The next time you're out observing and you find yourself checking out the same objects one too many times, consider branching out into some new territory. Find a level of object that pushes your equipment and your observational skill, and draw up a list of new things to see. Try sketching the objects carefully with a pad of paper, a dim red flashlight, and a soft pencil (an Eberhard Faber Ebony pencil works best for smudging the faint light of nebulae and galaxies). Many years ago, an old observing buddy, Phil Harrington, cooked up the following list of challenges. I'd like to bring these objects to your attention again, in case you might not be an old-timer who read Phil's articles years ago.
As suggestions go, try the following: With binoculars, see if you can spot M78, the reflection nebula in Orion. This little gem glows at about magnitude 8 and lies 4° east of Mintaka (Delta [δ] Orionis), the westernmost star in Orion's belt. Discovered in 1779 by Pierre Méchain, M78 appears as an oval, gray-green smear of light. The nebula appears slightly brighter on its southern end. The object has a relatively low surface brightness; that is, its light is spread out, making it a challenging target for binoculars.
In a 2-inch or 3-inch scope, try spotting the reflection nebula NGC 1990 in Orion. This faint cloud of light, consisting of starlight bouncing off tiny, dark particles, surrounds the bright star Alnilam (Epsilon [ε] Orionis), the middle star in Orion's "belt." The difficult challenge here is to see the faint nebulosity surrounding the brilliance of the magnitude 1.7 star. A dark, transparent night, squeaky-clean optics, and slow movement of the eyepiece field may help to reveal the nebulosity by averted vision.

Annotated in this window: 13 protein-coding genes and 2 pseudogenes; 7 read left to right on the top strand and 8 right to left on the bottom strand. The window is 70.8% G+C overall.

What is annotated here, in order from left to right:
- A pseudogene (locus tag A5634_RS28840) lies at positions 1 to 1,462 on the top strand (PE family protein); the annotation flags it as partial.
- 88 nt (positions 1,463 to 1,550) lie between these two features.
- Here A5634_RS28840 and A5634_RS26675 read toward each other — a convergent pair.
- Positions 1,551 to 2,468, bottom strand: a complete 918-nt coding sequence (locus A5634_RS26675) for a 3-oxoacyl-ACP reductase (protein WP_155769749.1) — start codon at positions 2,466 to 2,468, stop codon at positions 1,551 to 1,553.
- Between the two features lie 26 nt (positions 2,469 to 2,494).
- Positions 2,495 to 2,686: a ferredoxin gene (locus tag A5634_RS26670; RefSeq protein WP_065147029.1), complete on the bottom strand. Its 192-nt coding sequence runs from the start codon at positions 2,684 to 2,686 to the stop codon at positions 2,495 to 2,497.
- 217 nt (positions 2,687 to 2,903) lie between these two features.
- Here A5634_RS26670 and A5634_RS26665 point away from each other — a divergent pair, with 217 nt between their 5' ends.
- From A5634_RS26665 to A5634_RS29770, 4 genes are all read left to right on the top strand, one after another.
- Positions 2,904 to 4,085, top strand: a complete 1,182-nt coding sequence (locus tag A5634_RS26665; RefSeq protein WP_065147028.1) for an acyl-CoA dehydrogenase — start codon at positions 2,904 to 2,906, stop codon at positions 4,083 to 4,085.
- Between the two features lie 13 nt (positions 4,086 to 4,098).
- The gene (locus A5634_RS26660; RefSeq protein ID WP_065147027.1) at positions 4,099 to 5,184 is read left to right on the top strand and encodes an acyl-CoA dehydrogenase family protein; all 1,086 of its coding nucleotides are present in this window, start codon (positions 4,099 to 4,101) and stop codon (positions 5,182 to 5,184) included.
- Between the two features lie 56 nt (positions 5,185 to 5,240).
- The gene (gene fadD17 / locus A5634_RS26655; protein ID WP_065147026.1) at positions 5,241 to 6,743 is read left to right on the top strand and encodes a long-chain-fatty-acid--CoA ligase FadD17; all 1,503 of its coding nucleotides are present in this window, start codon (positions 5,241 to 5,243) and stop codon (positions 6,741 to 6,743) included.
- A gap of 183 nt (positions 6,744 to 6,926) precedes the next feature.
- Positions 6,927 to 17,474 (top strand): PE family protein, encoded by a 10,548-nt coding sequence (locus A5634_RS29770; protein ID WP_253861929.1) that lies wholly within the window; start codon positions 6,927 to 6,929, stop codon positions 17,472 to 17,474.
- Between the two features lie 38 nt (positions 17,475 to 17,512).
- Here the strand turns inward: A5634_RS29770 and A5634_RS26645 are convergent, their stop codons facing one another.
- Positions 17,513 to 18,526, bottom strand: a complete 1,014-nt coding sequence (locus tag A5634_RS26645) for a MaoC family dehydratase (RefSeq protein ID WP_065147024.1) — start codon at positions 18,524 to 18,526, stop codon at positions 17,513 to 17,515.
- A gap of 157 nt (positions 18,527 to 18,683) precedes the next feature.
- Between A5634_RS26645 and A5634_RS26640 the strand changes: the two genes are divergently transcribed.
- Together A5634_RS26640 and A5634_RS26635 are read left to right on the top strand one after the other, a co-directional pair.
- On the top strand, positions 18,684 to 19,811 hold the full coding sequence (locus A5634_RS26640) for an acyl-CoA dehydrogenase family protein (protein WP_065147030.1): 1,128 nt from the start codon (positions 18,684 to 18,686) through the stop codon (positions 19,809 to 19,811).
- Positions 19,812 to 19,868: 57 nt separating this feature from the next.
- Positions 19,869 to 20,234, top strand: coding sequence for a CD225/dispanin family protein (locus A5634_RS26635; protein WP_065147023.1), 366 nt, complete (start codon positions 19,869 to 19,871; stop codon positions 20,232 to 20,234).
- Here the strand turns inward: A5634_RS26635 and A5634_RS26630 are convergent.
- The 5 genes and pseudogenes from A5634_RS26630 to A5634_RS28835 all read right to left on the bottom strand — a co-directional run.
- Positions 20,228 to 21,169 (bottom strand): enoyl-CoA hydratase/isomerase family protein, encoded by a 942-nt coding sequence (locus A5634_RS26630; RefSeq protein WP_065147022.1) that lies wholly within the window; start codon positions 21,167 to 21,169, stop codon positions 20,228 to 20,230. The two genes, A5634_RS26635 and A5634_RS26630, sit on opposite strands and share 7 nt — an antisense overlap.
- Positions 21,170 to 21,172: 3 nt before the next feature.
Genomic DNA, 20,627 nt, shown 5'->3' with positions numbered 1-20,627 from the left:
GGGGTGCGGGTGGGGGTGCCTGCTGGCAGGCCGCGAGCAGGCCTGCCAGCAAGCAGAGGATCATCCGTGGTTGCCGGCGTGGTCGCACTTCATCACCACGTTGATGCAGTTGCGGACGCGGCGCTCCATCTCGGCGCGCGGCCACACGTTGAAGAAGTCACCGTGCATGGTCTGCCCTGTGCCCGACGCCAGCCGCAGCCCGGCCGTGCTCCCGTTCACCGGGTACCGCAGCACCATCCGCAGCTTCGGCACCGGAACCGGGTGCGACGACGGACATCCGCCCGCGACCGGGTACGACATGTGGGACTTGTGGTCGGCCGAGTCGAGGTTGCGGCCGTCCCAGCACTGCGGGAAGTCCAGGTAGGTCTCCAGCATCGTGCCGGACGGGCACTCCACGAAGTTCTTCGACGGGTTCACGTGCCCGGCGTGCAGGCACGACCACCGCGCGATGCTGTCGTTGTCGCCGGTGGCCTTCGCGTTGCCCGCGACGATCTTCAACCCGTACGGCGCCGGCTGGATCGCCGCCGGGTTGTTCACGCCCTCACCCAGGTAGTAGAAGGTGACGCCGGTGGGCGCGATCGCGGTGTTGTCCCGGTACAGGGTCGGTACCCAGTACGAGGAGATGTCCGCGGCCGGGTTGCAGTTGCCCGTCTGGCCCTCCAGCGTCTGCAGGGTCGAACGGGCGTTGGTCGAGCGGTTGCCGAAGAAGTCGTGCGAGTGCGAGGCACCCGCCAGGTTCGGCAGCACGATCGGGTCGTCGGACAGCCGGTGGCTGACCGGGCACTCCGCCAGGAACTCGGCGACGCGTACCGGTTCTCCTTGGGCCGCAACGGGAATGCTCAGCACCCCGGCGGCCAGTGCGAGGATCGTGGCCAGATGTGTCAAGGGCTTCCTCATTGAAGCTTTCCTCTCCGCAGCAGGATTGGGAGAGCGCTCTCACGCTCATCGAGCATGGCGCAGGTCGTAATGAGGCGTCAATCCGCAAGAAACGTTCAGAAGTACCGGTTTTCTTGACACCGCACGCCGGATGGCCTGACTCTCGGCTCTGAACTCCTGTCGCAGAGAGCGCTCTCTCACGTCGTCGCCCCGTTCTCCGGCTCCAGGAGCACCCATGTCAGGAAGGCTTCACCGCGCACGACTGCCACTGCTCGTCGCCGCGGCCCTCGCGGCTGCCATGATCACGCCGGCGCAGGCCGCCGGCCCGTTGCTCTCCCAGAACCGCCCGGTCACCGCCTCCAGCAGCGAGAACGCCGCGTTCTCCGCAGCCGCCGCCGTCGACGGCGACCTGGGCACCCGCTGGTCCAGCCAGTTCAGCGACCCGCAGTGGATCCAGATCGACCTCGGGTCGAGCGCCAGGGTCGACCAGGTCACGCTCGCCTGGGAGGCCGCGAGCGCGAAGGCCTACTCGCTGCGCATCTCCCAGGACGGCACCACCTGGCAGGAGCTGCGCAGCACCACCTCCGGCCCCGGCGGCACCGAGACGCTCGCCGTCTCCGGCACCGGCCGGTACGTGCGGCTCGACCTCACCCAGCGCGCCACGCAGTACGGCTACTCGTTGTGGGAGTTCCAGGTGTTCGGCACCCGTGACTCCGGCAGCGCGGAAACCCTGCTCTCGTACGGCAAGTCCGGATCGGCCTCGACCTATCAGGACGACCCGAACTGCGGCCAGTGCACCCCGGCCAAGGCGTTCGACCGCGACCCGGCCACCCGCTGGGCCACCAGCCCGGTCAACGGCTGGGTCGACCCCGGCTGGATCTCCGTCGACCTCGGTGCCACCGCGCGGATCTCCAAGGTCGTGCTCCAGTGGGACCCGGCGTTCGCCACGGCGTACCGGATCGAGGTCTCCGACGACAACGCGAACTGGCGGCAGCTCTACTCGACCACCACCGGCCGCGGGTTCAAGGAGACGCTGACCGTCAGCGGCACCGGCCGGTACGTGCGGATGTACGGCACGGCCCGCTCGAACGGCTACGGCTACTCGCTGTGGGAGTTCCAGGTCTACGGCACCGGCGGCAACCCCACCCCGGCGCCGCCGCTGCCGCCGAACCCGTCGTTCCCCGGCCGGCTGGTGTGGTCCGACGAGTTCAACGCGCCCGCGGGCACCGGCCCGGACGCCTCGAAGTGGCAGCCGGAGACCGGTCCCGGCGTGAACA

Try the faint planetary nebula NGC 2371/2 as a challenge object for 4- to 6-inch telescopes. This object's ghostly disk lies 4° southwest of the bright star Castor in Gemini. The faint glow of this nebula appears twin-lobed, making it a miniature version of the Little Dumbbell Nebula in Perseus. The nebula's southern portion is brighter than the northern half, and this fact makes it relatively easy to spot under a very dark sky.
With an 8- to 10-inch scope, try going after the weird galaxy NGC 1924 in Orion. This 12th-magnitude smudge lies a mere 2° west of the Orion Nebula (one of the most-observed little areas of the sky), yet few observers know about it. "Although omitted from every modern observing handbook," wrote Harrington a number of years ago, "it is faintly visible through my 8-inch f/7 Newtonian under exceptional skies. Its tiny, oval disk measures about 2' by 1' across, with a faint stellar nucleus nestled within." This is one challenge object that relatively few observers have ever seen.
As a challenge object for 12- to 14-inch scopes, try going for one of the classics of all-time, the Horsehead Nebula. This small (6' by 4' across) leaf of dark nebulosity in the shape of a horse's head juts out in front of the thin, faint emission nebula IC 434, south of the bright star Alnitak (Zeta [ζ] Orionis), the easternmost star in Orion's belt. This most celebrated dark nebula in the entire sky is also notoriously difficult to see; reported by some observers using telescopes as small as 5 inches in aperture, it normally requires a dark sky and a much larger scope, such as a 12-incher, to spot. Having logged thousands of hours of observing with many different telescopes, I've seen the Horsehead distinctly on only a small number of occasions, with a large scope under a very good sky. If you spot it, consider yourself inducted into a select club of skywatchers. Please e-mail us your observations of these deep-sky objects (and others), your photos, and copies of sketches you make, and we'll include them as we can on our web site and in the magazine.